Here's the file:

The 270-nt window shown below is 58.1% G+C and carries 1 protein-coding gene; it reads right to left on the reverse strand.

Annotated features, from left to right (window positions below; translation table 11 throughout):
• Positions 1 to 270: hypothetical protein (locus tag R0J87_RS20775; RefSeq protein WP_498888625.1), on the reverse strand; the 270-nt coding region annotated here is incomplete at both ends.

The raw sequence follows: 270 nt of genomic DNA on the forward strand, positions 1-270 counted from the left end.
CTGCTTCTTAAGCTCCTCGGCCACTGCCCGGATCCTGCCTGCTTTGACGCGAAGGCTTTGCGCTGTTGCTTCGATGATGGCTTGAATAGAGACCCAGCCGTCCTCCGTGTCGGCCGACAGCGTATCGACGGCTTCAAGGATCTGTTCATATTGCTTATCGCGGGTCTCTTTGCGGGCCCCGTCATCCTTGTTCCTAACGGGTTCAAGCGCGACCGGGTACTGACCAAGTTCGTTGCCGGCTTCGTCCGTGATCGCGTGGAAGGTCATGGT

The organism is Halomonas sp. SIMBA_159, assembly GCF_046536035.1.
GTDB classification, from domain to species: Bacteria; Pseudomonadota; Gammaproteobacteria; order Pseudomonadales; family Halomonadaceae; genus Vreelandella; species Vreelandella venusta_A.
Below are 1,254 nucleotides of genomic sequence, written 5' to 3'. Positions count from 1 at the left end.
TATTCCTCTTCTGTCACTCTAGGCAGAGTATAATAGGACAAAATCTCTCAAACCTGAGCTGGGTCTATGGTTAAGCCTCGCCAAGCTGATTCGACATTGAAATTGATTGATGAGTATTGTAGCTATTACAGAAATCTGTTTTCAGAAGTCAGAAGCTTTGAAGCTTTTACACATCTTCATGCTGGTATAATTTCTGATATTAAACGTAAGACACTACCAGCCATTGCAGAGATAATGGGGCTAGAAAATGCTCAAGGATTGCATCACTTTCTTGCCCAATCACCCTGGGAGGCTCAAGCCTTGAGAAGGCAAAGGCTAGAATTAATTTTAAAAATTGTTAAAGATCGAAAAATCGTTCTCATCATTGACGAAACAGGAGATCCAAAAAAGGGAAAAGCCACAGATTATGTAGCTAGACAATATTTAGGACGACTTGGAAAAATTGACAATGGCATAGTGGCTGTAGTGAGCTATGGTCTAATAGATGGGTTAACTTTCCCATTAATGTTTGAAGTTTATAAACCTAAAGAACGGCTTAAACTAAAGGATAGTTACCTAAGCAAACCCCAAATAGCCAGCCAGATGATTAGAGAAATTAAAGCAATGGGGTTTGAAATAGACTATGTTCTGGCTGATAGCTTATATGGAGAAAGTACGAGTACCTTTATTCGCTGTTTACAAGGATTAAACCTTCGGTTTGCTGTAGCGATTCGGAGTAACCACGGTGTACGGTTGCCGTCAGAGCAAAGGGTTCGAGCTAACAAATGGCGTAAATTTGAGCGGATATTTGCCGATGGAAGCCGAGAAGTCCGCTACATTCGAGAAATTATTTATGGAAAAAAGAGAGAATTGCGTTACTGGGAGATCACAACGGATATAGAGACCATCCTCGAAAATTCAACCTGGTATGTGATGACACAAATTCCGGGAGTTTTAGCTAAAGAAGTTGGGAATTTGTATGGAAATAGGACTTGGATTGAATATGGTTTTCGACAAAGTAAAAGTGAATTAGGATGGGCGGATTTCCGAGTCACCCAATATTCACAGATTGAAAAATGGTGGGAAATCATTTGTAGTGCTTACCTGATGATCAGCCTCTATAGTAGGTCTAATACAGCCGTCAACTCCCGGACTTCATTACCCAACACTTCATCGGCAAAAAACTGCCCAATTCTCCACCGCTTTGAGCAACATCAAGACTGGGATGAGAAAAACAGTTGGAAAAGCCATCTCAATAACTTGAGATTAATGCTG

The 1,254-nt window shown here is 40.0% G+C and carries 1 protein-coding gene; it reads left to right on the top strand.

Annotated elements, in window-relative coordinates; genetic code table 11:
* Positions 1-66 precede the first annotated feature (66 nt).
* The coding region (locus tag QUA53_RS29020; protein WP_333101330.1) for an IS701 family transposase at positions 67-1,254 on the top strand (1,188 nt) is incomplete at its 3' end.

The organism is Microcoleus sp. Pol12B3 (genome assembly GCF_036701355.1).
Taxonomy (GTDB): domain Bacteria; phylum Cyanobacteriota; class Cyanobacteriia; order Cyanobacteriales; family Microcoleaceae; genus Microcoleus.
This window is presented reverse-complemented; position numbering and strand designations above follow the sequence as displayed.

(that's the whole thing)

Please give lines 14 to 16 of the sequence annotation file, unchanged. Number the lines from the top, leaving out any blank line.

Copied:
The organism is Microcoleus sp. Pol12B3 (genome assembly GCF_036701355.1).
Taxonomy (GTDB): domain Bacteria; phylum Cyanobacteriota; class Cyanobacteriia; order Cyanobacteriales; family Microcoleaceae; genus Microcoleus.
This window is presented reverse-complemented; position numbering and strand designations above follow the sequence as displayed.